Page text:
On January 11, as more than a million people marched through the streets of Paris in support of the right to draw cartoons without being murdered, the French Ministry of Culture and Communication declared that "artistic freedom and freedom of expression stand firm and unflinching at the heart of our common European values." It added that "France and her allies in the EU safeguard these values and promote them in the world."
In the wake of the massacre at the satirical weekly newspaper Charlie Hebdo, perpetrated by men who saw death as a fitting punishment for the crime of insulting Islam, these were stirring words. If only they were true. Sadly, France and other European countries continue to legitimize the grievances underlying the barbaric attack on Charlie Hebdo by endorsing the illiberal idea that people have a right not to be offended.
It is true that France does not prescribe the death penalty for publishing cartoons that offend Muslims. But under French law, insulting people based on their religion is a crime punishable by a fine of €22,500 and six months in jail.
In addition to religion, that law covers insults based on race, ethnicity, national origin, sex, sexual orientation, or disability. Defamation (as opposed to mere insult) based on any of those factors is punishable by up to a year in prison, and so is incitement to discrimination, hatred, or violence.
In 2006 the Paris Grand Mosque and the Union of French Islamic Organizations used the ban on religious insults to sue Charlie Hebdo and its editor at the time, Philippe Val, over its publication of three cartoons depicting the prophet Muhammad, including two that had appeared in the Danish newspaper Jyllands-Posten the previous year. Although Charlie Hebdo won the case and Val escaped prison, the potential for such inquiries inevitably has a chilling effect on freedom of expression.
Since the mid-1980s, French courts have rejected religious-insult complaints against books, movies, movie posters, and written and oral commentary (including novelist Michel Houellebecq's 2001 description of Islam as "the stupidest religion"). They have been more receptive to complaints about a billboard lampooning The Last Supper, a newspaper essay on the purported connection between Catholic doctrine and the Holocaust, and remarks by the actress Brigitte Bardot and the comedian Dieudonne M'bala M'bala, whose shows have been banned as anti-Semitic.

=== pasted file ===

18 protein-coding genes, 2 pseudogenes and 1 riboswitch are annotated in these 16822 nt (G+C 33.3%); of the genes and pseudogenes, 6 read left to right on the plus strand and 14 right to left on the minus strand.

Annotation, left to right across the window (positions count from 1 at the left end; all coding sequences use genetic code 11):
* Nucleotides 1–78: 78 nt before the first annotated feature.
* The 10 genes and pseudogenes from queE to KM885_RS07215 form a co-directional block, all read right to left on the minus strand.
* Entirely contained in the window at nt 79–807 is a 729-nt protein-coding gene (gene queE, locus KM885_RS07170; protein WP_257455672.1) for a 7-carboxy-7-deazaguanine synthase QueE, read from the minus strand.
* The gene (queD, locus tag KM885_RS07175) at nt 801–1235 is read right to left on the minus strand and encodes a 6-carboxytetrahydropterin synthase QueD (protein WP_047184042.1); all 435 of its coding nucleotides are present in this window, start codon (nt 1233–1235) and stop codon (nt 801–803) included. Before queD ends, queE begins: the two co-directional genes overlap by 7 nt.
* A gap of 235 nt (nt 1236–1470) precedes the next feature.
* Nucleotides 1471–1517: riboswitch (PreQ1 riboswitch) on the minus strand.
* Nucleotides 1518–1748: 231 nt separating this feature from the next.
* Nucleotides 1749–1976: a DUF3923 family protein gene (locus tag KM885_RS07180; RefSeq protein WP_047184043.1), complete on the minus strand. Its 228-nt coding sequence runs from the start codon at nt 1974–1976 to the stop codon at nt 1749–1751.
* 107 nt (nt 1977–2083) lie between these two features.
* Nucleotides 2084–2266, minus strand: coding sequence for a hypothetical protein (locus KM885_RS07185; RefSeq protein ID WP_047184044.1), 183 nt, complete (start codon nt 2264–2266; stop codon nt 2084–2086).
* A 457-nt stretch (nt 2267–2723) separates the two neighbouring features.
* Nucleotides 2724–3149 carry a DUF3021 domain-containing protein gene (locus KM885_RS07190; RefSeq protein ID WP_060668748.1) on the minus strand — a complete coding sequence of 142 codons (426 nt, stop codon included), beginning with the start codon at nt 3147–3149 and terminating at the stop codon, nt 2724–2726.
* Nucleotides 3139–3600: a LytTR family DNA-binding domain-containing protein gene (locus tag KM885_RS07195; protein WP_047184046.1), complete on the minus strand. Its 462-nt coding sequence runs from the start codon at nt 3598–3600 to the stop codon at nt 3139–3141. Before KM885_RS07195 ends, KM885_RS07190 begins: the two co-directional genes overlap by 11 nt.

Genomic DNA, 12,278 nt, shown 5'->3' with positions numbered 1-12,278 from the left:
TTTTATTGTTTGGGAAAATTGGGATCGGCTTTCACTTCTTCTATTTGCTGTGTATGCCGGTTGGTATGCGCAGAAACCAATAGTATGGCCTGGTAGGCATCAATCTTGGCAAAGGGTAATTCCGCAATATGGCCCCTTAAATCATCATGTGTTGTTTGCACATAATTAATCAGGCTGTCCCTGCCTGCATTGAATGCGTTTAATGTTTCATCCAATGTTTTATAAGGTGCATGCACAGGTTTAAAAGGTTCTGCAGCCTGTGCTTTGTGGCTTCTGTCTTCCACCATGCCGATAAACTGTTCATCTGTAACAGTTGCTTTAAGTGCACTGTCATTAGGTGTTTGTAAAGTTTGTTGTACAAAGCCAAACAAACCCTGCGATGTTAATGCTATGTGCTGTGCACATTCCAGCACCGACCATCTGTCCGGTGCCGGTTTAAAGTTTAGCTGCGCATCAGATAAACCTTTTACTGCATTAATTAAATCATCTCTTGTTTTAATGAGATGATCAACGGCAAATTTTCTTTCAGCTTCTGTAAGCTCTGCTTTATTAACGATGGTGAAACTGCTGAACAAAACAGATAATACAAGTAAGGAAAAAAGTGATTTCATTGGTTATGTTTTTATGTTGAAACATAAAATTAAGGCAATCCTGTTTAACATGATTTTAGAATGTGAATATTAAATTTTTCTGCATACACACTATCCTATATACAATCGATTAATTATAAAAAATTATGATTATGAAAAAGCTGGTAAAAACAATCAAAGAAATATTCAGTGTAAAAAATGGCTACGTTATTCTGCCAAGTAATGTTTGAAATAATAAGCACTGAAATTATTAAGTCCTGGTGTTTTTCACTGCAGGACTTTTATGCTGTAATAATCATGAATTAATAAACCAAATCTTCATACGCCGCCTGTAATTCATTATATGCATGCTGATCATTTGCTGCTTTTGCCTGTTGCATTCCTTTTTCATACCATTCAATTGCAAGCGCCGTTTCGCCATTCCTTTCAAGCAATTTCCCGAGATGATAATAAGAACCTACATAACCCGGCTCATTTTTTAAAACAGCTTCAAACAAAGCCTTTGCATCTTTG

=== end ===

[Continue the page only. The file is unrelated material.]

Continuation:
The point is not that the government has done a bad job of distinguishing between legitimate art or commentary and gratuitous offensiveness. In a free society, that is simply not the government's job. When courts are asked to draw this line, artists and commentators must try to anticipate whether their work will pass muster, which promotes self-censorship.
Worse, this system teaches people that the use of force is an appropriate response to words and images that offend—a principle that is poisonous to free speech and conducive to violence. Since the French government has announced that offending the wrong people by saying the wrong thing in the wrong context can be treated as a crime, it would not be surprising if some people, convinced that their rights had been violated and that they could not count on the courts to vindicate them, resorted to self-help.
Other countries that criminalize "hate speech," including Germany, the Netherlands, the U.K., Sweden, and Canada, are likewise sending the dangerous message that offending people with words or images is akin to assaulting them with fists or knives. Instead of facilitating censorship by the sensitive, a government truly committed to open debate and freedom of speech would make it clear, in no uncertain terms, that offending Muslims (or any other religious group) is not a crime.
Sacrilege may upset people, but it does not violate their rights. By abandoning that distinction, avowed defenders of Enlightenment values capitulate to the forces of darkness.
Senior Editor Jacob Sullum (email@example.com) is a nationally syndicated columnist. Copyright © 2015 Creators Syndicate Inc.